The next time you get in to a trivia contest with a friend of yours, the following list could be the secret weapon in your trivia arsenal.
Sure, it doesn’t have any astounding facts about your favorite washed up 1980s star, but it does contain some pretty interesting oddities about Ireland – oddities that are guaranteed to impress everyone at your next dinner party.
1. Muckanaghederdauhaulia, all 22 letters of it, is the longest place name in Ireland. It’s a small village in the Connemara Gaeltacht between Camus and Carraroe, in County Galway. In Irish, this is Muiceanach idir Dhá Sháile – which literally means “pig-shaped hill between two seas”. It is also thought to be the longest name for a port in the world. The second longest place name in Ireland is Newtownmountkennedy in County Wicklow, at 19 letters.
2. In the Easter Rising in Dublin in 1916, a truce was called twice in St. Stephen’s Green, a park in the city center, to allow the park warden to feed the ducks.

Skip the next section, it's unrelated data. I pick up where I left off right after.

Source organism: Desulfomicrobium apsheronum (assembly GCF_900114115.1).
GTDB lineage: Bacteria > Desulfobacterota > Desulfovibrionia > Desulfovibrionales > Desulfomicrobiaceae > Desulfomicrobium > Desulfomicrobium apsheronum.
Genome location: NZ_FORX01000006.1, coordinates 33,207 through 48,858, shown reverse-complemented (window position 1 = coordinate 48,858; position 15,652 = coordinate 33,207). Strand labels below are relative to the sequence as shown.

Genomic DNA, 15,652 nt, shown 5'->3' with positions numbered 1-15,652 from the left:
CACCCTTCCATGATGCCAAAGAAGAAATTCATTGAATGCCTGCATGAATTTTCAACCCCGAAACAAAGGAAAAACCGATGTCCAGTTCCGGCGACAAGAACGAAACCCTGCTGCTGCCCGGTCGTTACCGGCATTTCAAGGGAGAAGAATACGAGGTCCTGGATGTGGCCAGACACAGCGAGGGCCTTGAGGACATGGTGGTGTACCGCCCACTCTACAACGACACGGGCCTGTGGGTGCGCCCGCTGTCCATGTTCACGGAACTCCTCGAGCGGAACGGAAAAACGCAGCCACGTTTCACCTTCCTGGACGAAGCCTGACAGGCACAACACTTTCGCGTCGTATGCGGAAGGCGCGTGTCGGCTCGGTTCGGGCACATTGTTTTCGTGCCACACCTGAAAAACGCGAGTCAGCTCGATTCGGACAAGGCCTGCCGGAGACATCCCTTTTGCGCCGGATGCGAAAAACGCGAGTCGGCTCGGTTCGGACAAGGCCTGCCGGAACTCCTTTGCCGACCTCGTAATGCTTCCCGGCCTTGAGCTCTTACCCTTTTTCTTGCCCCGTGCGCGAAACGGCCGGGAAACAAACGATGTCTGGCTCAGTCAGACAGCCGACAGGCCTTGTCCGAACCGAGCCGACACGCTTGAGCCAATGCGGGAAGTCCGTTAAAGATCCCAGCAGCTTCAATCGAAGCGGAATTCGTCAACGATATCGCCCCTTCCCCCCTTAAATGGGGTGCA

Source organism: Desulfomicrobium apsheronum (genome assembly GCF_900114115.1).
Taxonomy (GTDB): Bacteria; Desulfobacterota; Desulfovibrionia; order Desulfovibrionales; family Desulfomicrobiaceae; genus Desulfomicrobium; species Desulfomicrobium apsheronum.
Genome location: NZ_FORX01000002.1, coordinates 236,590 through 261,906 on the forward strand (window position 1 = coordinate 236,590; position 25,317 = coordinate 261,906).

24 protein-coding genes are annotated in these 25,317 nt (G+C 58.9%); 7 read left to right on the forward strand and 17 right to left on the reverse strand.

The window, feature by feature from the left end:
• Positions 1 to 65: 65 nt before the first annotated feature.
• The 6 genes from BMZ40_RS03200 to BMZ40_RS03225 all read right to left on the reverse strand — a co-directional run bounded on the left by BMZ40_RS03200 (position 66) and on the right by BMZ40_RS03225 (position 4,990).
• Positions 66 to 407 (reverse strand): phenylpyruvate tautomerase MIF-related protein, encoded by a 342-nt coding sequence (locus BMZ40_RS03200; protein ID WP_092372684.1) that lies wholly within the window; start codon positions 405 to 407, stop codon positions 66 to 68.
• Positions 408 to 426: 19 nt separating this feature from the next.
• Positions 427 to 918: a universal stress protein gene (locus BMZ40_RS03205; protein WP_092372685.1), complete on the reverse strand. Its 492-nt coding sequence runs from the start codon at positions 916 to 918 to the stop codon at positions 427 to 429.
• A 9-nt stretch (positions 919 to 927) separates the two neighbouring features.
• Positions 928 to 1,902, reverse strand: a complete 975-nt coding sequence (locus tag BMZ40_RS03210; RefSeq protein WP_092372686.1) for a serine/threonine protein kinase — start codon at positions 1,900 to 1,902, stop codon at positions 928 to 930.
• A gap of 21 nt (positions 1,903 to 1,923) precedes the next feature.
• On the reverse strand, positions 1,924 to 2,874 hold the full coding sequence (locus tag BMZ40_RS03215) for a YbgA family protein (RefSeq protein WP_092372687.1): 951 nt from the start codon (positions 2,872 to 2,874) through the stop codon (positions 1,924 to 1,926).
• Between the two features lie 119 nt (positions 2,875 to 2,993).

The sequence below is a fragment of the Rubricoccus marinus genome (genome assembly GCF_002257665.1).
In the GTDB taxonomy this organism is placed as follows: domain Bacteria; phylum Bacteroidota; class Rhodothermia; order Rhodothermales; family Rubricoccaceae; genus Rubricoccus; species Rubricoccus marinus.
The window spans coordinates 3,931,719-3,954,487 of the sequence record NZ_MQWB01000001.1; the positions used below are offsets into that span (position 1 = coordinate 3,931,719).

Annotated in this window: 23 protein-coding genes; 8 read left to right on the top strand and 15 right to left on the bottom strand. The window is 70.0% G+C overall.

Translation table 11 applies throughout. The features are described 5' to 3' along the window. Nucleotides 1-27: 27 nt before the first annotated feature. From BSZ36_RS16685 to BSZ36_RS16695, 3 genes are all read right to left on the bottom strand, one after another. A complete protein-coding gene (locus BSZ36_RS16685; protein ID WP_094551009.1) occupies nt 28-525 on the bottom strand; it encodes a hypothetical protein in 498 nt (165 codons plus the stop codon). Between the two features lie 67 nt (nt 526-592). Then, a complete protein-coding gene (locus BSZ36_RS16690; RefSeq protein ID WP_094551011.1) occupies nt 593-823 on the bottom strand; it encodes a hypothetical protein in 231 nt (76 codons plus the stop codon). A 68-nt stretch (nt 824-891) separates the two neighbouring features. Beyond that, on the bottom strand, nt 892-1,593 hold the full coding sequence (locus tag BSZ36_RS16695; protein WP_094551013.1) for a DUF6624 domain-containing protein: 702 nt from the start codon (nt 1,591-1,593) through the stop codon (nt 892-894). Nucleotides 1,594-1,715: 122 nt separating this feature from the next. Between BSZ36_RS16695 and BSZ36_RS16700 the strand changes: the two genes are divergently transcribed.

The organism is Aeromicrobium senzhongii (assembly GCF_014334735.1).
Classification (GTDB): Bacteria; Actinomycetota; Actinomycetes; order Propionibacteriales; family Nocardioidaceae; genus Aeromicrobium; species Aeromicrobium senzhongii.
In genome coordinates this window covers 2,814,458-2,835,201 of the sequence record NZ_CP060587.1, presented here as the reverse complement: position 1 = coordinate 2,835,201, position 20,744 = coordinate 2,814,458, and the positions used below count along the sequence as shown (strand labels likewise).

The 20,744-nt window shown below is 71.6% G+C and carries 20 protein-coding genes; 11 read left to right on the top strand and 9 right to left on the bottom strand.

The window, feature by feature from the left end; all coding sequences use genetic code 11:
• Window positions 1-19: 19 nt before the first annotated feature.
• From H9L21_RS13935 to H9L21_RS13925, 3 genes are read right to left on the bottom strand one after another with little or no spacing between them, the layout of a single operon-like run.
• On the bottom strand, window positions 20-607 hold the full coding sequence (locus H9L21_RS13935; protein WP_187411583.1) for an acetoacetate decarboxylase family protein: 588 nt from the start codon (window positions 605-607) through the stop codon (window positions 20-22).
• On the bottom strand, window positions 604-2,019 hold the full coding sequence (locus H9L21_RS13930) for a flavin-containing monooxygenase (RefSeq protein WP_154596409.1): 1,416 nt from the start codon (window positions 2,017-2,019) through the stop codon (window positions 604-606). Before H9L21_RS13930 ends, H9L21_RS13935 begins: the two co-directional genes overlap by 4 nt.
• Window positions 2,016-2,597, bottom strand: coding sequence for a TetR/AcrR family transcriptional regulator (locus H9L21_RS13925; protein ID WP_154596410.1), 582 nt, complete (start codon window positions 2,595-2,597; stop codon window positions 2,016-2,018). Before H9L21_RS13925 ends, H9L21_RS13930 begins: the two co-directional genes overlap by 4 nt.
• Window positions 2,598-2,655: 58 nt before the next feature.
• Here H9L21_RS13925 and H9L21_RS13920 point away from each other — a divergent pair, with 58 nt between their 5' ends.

3. Colonel Thomas Blood, from County Meath, was the only man ever to dare steal the Crown Jewels, one the most valuable jewelry collections ever to have been assembled. He was caught on May 9, 1671, in broad daylight. However, the English king, Charles II, was impressed with his daring, and spared him from execution. Blood was pardoned him and awarded with a large annuity instead.
4. The only country in the world to have a musical instrument as its national symbol is Ireland. It’s the harp, which is the formal symbol. Other well-known Irish symbols include the Celtic cross and the Irish wolfhound.
5. The Knipe Brothers (born 1761) from Magherafelt in County Derry are the tallest Irish twins ever recorded. They were 7ft 2in.
6. In 1885 W R Jacob invented the cream cracker at his premises on Bridge Street in Waterford.
7. In 1798, Elizabeth Wesley, a 70-year-old from Macroom, County Cork, grew something resembling a nine-inch ram’s horn from the side of her head.
8. In August 1931 90-year-old Anne Clarke from Raphoe, Co. Donegal, single-handedly mowed, tied and stacked an acre of six-foot high oats – over the space of a week.
(As featured in Foster’s Irish Oddities. New Island Books. 2006)